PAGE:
India accounts for one-third of the world’s annual dengue cases, the first global mapping study of the disease has revealed. The study, conducted by an international consortium led by Oxford Universirty, estimated that 33 million of the more than 130 million annual infections in India significantly disrupt the lives of affected patients.
Dengue is a viral infection transmitted between hum-ans by the mosquito Aedes aegypti that thrives in tropical urban areas.
“The magnitude of this new result shows [that] international control of dengue must now view India in a new light,” said professor Samir Bhatt, spatial ecology and epidemiology group, Oxford University, via email. “There is an urgent need for India, with its fast growing cities and climate suitable for dengue, to recognise the disease as an important problem that is likely to get worst in the coming years.”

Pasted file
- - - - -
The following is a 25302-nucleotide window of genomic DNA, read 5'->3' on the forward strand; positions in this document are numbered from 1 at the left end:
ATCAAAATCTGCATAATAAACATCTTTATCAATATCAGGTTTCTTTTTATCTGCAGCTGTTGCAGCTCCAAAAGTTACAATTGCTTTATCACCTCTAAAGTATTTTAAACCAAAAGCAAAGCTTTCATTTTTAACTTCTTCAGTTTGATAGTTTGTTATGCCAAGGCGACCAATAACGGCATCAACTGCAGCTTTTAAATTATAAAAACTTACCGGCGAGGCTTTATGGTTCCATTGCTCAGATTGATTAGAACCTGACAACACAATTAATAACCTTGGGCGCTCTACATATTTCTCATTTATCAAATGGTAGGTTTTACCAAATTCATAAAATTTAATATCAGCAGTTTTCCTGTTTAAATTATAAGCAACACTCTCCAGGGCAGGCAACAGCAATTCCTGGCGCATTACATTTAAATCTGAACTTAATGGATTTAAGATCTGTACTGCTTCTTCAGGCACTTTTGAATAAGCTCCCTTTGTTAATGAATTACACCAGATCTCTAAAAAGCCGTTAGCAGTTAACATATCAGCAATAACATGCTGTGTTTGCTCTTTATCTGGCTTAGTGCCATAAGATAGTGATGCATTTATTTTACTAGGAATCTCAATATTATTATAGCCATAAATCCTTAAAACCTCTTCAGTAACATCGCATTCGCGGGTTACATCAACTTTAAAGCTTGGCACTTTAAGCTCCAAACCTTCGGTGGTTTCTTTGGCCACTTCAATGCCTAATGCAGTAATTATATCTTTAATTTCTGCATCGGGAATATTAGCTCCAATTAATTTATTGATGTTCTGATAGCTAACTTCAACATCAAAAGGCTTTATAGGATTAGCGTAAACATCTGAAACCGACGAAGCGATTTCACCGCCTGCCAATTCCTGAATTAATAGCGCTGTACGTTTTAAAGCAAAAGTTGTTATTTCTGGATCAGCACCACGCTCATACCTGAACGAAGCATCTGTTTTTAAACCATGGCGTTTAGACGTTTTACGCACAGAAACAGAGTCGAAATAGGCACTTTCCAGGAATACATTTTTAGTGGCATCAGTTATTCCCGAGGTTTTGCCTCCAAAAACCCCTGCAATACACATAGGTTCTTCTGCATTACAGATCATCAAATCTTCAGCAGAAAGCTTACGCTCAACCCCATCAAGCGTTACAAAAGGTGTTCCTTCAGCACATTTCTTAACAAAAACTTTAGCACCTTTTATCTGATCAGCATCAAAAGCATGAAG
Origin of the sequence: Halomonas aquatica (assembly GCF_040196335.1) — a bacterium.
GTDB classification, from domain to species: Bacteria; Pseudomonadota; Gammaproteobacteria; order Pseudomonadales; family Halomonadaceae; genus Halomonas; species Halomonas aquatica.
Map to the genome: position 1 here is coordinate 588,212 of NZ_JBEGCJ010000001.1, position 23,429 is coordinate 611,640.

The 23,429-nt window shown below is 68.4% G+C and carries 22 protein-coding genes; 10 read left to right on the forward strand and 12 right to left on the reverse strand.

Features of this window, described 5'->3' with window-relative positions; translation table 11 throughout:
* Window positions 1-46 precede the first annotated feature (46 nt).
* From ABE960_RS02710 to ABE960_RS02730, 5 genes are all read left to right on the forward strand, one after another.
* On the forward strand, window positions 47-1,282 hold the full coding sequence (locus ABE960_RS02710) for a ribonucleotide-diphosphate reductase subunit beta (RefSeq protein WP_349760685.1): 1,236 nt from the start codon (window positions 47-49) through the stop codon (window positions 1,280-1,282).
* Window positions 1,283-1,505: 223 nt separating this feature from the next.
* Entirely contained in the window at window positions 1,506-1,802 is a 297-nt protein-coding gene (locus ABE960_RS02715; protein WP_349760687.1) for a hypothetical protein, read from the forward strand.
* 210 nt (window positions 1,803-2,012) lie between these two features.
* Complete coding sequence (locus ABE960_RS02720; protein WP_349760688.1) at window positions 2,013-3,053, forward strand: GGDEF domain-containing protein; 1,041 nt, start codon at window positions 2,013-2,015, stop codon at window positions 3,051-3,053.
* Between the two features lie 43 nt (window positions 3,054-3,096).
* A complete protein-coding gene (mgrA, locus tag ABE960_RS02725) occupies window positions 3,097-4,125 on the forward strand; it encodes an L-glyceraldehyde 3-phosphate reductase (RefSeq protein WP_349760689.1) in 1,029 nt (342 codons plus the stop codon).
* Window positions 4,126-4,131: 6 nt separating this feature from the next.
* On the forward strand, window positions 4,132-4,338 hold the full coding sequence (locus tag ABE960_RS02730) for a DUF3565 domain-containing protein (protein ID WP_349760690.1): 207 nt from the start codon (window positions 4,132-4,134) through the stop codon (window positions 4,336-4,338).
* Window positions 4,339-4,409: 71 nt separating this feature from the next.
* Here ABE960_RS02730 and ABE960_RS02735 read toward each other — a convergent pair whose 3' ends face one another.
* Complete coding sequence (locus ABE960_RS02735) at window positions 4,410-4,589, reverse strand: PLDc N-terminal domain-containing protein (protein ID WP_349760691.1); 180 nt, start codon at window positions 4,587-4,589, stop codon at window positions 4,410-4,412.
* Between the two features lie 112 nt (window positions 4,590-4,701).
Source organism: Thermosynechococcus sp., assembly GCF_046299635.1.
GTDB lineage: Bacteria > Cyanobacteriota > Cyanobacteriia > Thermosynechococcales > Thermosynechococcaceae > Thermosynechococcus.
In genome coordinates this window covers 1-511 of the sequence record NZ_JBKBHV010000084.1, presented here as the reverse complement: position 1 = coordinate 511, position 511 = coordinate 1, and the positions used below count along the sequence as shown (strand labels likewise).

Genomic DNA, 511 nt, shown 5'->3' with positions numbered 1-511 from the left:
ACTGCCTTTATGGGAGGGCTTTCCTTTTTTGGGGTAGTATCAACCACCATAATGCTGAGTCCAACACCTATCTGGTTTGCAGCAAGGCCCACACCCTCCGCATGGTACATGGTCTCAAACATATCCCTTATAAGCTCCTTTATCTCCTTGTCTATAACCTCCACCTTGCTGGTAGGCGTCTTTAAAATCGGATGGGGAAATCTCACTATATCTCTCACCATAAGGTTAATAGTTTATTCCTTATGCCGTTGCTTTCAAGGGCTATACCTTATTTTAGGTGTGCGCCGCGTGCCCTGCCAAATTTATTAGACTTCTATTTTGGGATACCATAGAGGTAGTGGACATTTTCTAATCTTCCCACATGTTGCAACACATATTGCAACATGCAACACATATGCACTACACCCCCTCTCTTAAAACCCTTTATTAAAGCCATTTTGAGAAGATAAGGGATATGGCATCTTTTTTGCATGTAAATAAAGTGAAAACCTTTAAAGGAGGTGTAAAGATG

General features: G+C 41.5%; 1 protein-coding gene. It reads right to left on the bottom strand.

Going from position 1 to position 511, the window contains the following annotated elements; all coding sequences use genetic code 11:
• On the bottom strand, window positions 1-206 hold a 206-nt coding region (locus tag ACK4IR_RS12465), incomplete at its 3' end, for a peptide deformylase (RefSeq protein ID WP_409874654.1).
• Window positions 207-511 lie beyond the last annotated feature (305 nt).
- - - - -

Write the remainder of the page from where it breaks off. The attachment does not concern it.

The 18-member team estimated through modelling studies that the global den-gue burden stands at 390 million annually, which is thrice the WHO estimate of 50-100 million infections per year. The study also shows that Asia bears 70% of the dengue burden followed by Americas (14%) and Africa (16%).
“Over the past 50 years, the emergence of Asian mega-cities that are increasingly interconnected by air and ground travel have allowed dengue to thrive and spread, and nowhere is this more apparent than in India,” said Bhatt.
Researchers said that in the absence of vaccines or specific treatment for dengue, the aim of the study is to improve disease control strategies.